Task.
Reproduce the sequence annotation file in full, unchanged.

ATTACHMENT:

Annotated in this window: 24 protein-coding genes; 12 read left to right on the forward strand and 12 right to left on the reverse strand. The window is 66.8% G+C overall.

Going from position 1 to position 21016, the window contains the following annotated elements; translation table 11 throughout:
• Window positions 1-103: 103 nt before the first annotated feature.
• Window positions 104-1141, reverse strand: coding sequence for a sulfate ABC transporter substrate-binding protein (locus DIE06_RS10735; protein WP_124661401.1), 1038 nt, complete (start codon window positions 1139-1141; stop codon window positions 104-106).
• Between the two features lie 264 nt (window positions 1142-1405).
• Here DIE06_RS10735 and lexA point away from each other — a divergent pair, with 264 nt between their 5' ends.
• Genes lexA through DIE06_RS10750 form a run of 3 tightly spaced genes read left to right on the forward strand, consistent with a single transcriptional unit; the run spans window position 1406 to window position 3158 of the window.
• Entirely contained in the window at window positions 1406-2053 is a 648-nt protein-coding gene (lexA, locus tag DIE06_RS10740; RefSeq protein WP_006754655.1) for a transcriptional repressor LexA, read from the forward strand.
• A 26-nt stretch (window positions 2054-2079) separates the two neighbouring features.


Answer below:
Annotated in this window: 24 protein-coding genes; 12 read left to right on the forward strand and 12 right to left on the reverse strand. The window is 66.8% G+C overall.

Going from position 1 to position 21016, the window contains the following annotated elements; translation table 11 throughout:
• Window positions 1-103: 103 nt before the first annotated feature.
• Window positions 104-1141, reverse strand: coding sequence for a sulfate ABC transporter substrate-binding protein (locus DIE06_RS10735; protein WP_124661401.1), 1038 nt, complete (start codon window positions 1139-1141; stop codon window positions 104-106).
• Between the two features lie 264 nt (window positions 1142-1405).
• Here DIE06_RS10735 and lexA point away from each other — a divergent pair, with 264 nt between their 5' ends.
• Genes lexA through DIE06_RS10750 form a run of 3 tightly spaced genes read left to right on the forward strand, consistent with a single transcriptional unit; the run spans window position 1406 to window position 3158 of the window.
• Entirely contained in the window at window positions 1406-2053 is a 648-nt protein-coding gene (lexA, locus tag DIE06_RS10740; RefSeq protein WP_006754655.1) for a transcriptional repressor LexA, read from the forward strand.
• A 26-nt stretch (window positions 2054-2079) separates the two neighbouring features.